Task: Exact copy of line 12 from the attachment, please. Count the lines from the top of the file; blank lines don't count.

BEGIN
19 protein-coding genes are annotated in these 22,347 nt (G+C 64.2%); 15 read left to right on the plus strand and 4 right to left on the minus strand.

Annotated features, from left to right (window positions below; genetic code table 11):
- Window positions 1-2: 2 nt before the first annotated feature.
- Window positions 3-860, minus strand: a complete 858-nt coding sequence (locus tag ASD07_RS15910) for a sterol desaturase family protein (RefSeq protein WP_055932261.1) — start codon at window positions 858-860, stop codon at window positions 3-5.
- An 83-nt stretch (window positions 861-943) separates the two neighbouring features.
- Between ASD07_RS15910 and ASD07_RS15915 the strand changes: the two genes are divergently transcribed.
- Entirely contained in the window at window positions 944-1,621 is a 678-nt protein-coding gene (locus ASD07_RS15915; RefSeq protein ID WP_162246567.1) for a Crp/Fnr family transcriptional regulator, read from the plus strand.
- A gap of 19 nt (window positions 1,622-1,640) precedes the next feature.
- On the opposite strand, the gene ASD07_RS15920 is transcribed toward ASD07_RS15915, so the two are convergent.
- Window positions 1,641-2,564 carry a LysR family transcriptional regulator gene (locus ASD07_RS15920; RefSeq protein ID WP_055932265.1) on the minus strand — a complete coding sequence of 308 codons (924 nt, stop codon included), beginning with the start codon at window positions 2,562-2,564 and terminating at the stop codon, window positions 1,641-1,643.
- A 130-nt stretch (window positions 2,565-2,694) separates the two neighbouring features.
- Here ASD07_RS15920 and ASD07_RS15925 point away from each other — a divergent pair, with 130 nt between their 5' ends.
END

- Here ASD07_RS15920 and ASD07_RS15925 point away from each other — a divergent pair, with 130 nt between their 5' ends.